Curiously, though, when I create an object using const, I'm free to change it:
How come I was able to change the
person variable? I used
Link to this headingVariable names as labels
Here's another one:
In both of these examples, I'm creating some stuff. A number, and an array. When the code runs, this data will be created and stored in the computer's memory.
These programs aren't terribly useful, however. I'm creating some data, but I have no way of accessing it!
Variables allow us to stick a label on the stuff we create, so that we can reference it later:
When I was first learning to program, I thought that the code was executed from left to right: first we create a
fruits variable, like an empty box, and then we assemble our array within that box.
It turns out that this isn't really the right mental model. It's more accurate to say that the array gets created first, and then we point our
fruits label at it.
Link to this headingReassigning our labels
When we use the
let keyword to create a variable, we're able to change which “thing” that label refers to.
For example, we can point our
fruits label at a new value:
We're not modifying the data, we're modifying the label. We're detaching it from that original array, and connecting it to a new one.
By contrast, variables created with
const cannot be reassigned:
This is the fundamental difference between
const. When we use
const, we create an indestructible link between a variable name and a piece of data.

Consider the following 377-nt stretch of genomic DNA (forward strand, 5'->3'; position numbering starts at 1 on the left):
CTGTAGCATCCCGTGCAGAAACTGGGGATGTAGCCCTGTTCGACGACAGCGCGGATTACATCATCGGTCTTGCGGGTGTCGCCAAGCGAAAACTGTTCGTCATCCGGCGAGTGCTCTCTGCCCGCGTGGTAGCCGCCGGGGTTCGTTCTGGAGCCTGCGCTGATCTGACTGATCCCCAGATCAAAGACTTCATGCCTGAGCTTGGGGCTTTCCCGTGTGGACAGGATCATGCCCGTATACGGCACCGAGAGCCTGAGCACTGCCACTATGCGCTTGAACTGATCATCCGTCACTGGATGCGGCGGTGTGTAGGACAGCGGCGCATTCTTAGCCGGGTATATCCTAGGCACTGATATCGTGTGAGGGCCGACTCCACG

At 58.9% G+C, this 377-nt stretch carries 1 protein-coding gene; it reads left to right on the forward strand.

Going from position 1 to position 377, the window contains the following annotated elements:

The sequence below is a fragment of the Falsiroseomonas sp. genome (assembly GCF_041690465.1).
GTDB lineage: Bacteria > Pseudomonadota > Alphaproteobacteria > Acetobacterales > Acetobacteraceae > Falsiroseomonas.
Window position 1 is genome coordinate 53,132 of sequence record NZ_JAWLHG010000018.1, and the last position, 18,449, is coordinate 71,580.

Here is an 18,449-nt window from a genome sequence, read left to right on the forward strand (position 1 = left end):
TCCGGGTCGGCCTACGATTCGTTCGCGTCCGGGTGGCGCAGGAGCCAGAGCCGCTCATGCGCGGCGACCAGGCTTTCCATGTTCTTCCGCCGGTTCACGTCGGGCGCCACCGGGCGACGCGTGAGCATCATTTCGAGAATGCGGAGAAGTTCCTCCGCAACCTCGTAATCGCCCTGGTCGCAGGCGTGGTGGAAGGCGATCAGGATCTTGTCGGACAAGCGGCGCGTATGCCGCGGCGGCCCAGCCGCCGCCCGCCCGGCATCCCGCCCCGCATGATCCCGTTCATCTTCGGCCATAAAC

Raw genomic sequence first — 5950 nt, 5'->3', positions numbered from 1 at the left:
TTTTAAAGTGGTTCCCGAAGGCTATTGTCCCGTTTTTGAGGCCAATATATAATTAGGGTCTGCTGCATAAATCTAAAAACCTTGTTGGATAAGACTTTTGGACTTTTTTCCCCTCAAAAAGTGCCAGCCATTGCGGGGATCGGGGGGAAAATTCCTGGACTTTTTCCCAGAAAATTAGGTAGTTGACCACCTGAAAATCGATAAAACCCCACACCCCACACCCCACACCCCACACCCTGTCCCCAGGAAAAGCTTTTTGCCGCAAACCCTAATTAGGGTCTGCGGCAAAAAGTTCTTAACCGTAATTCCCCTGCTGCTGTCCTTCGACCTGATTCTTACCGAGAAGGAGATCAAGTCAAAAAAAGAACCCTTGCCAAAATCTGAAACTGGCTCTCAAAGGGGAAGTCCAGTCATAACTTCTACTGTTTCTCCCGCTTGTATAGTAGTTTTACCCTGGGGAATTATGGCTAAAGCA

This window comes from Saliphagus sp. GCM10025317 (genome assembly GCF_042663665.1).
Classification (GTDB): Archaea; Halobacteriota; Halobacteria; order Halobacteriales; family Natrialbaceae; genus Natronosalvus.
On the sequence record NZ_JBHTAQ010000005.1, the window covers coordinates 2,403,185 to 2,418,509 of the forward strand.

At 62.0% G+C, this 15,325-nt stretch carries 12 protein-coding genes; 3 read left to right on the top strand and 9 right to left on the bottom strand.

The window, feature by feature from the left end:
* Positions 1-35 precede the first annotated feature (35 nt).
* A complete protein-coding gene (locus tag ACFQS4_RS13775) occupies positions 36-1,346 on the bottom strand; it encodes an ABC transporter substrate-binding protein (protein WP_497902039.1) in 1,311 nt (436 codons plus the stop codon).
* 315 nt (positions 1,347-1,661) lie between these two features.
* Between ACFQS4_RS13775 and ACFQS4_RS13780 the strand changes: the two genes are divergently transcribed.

Here's the thing, though: we're still allowed to modify the data itself! As long as the label remains intact.
For example, with an array, we can add/remove items from that array without issue. The
fruits variable is still connected to the same array:
This is known as mutation. We're editing the value of the array by adding / removing items.
Here's another example, using an object instead of an array. We can edit the keys/values within the object, as long as the label keeps pointing to the same object:
There's a fundamental distinction between re-assignment (pointing a variable name at a new thing) and mutation (editing the data within the thing).
When we create a constant with
const, we can be 100% sure that the variable will never be re-assigned, but no promises are made when it comes to mutation.
const doesn't block mutation at all.
There's one more wrinkle here, too: “primitive” data types like strings and numbers are immutable. This makes things even more confusing. We'll discuss in the next section.
Link to this headingPrimitive data types
So far, all of the examples we've seen have involved objects and arrays. But what about if we have a “primitive” data type, like a string, a number, or a boolean value?
Let's use a number as an example:
How should we interpret this? Are we reassigning the
age label to a new value, or are we mutating this number, editing
36 to be
Here's how I like to think about it: Pretend that there's a big list of all possible numbers. We've assigned our
age variable to the number 36, but we can point it at any other number in our list:
To be clear, the browser doesn't literally have a big index of all possible numbers. The point I'm hoping to illustrate here is that the numbers themselves can't be changed. We can only change which number the label is pointing to.
This is true for all primitive value types, including strings, boolean values, null, and so on.
Link to this headingAdditional resources
Here are some additional resources you might find useful:
- If you enjoy my teaching style, I have a couple of courses you might find useful!
April 26th, 2023